Don't Fall For This Bogus Instagram Ploy

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By: Damon Beres

Later this year, Instagram will change in a big way. Rather than showing you a chronological feed of images, it will serve up photos in the order it thinks you'd like to see them. This will happen via an algorithm similar to the one that shapes your Facebook feed.

Many accounts are worried that the tweak will make their content less visible, and they're begging their followers to enable post notifications. Maybe you've noticed a deluge of posts in your feed that point toward the upper-right of your screen, demanding that you turn on these notifications that will send a ping to your phone whenever a new picture is posted. You'll have to turn this feature on for each individual account you want to get direct updates about.


We don't recommend it.


First of all, it's ludicrous that people and brands are asking you to turn on notifications now, when the update won't happen for a while. For all we know, Instagram will eliminate post notifications as part of the algorithm change.

Second, if you start turning on post notifications for all sorts of individual accounts, you'll soon find yourself inundated by updates. Phone notifications are distracting and awful, so why would you want to turn on even more of them?



It's strange that people are freaking out about the coming update, even though it would ostensibly help them. After all, if you follow a lot of Instagram accounts, there's a good chance you're probably already missing important posts (baby pictures! puppies!) in your endless feed. This is exactly what the algorithm is supposed to fix.

We can't know for sure how the algorithm update will work, but it makes sense to look at Facebook for clues.

Facebook, which owns Instagram, has gotten pretty good at interpreting the people and things you're most interested in and displaying content based on those preferences. The social network also lets you select certain people or accounts to see at the top of your News Feed, so it's likely that Instagram will let you do something similar.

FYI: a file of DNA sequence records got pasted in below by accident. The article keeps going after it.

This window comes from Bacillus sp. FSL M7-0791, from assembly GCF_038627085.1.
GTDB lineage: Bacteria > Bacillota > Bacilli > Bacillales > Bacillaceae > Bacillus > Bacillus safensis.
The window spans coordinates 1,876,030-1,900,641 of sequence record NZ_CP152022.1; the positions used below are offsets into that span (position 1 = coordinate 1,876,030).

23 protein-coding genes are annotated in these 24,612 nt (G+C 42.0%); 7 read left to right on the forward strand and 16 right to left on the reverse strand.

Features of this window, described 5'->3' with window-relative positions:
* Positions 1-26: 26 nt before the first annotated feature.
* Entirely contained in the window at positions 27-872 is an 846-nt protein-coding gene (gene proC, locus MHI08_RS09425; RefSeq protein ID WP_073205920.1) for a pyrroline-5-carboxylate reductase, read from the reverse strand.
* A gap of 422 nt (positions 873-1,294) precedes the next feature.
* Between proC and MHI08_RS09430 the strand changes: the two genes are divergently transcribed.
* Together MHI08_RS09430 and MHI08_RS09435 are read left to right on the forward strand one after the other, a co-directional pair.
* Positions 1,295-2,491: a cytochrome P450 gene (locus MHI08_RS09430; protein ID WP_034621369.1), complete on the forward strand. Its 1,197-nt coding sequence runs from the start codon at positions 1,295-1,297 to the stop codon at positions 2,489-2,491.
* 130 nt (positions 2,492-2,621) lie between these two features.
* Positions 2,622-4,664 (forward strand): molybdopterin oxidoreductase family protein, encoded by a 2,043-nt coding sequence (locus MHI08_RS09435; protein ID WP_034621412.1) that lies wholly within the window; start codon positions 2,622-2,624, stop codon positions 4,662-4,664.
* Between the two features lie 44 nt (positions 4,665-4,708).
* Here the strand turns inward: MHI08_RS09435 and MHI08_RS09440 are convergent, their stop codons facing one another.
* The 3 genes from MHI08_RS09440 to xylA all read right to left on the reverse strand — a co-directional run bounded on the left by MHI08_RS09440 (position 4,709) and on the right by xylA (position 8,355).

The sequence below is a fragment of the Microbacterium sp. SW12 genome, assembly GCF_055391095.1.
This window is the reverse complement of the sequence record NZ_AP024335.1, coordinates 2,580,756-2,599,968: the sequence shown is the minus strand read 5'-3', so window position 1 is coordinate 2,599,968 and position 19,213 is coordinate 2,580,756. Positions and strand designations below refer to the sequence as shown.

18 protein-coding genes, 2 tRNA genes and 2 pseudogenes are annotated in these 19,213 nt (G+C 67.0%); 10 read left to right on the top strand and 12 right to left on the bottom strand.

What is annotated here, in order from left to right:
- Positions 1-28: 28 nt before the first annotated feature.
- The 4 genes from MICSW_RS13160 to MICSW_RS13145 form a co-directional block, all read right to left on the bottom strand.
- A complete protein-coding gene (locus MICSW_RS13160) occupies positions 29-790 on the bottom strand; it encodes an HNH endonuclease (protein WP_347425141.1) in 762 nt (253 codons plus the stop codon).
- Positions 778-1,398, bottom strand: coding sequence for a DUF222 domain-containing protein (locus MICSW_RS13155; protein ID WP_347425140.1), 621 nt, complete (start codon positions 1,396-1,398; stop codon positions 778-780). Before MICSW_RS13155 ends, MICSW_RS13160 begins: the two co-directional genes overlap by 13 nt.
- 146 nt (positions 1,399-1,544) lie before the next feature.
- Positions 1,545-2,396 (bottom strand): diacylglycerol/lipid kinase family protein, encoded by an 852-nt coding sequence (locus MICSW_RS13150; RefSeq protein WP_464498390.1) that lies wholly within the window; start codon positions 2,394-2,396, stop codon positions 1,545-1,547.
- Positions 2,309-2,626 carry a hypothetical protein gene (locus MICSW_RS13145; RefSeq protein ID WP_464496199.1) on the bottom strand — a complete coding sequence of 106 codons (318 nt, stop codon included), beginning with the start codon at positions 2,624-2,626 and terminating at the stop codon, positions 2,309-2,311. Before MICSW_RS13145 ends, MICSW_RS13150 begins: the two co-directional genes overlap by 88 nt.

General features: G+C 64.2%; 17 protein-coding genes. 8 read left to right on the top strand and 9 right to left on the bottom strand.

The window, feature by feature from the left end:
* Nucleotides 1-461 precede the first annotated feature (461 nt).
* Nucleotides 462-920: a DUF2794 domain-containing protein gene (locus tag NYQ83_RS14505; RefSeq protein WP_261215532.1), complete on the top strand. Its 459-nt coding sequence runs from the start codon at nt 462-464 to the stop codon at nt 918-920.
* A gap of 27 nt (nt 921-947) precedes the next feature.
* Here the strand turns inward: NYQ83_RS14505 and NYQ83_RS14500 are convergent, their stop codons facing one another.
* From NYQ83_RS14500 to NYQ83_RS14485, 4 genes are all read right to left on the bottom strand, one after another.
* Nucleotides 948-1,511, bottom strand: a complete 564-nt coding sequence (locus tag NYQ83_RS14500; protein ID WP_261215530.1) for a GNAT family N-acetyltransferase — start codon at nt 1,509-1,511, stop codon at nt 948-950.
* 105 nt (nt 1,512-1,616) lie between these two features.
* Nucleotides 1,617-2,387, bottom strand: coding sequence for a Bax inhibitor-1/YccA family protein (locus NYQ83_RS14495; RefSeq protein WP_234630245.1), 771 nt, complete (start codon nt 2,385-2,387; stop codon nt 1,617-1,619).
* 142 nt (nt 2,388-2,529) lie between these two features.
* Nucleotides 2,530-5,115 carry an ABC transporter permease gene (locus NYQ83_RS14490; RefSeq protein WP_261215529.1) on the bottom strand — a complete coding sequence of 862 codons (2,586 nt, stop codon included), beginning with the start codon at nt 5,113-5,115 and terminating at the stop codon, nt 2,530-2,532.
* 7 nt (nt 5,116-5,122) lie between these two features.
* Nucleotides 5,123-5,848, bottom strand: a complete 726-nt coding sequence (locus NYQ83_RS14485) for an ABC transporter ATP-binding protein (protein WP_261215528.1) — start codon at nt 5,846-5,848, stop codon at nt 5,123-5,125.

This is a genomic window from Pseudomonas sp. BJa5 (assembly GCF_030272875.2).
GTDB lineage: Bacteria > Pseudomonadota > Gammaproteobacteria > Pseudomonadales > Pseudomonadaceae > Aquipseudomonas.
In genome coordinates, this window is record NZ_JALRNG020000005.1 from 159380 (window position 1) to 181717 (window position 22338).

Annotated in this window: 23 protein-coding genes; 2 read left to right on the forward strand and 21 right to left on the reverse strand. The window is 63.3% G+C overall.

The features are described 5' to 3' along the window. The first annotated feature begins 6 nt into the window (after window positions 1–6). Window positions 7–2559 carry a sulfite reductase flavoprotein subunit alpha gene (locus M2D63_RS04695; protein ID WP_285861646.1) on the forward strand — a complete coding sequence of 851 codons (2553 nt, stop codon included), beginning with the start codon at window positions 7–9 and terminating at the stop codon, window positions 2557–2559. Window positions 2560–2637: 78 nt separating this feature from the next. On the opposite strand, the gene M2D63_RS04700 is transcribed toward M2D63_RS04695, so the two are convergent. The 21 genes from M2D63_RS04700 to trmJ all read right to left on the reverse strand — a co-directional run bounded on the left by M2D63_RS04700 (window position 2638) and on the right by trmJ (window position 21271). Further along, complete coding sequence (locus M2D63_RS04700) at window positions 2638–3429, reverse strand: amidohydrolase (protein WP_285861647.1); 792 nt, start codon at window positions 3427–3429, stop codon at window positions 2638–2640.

The accounts that are most worried, as The Cut points out, are brands that probably rely on Instagram for revenue.

Rhubarb Paper Co., a greeting card company with nearly 4,000 Instagram followers, said in a post Monday that the algorithm update will be "really bad for small businesses," implying that their content will be punished by an automated feed. That might be true to an extent, since Instagram directly references "your relationship with the person posting and the timeliness of a post" as parts of the algorithm, and it's hard for a brand advertisement to meet either of those criteria.

In all likelihood, the update will produce a more pleasant Instagram experience for the average user while making it harder for fashion outlets and other retailers to show ads to people without paying the social network for sponsored placement.

That's not to say Instagram is trying to silence the businesses that use its platform. If the new algorithm does its job right, those brands will still be reaching customers who are passionate about their products and actually like, comment on and share those photographs with frequency.

A spokeswoman for the company declined to comment on the record when reached by The Huffington Post Monday.

CORRECTION: A previous version of this article stated that Rhubarb Paper Co. posted about the algorithm update last Thursday. The company's post went up on Monday.

This article has been updated to include more screenshots.

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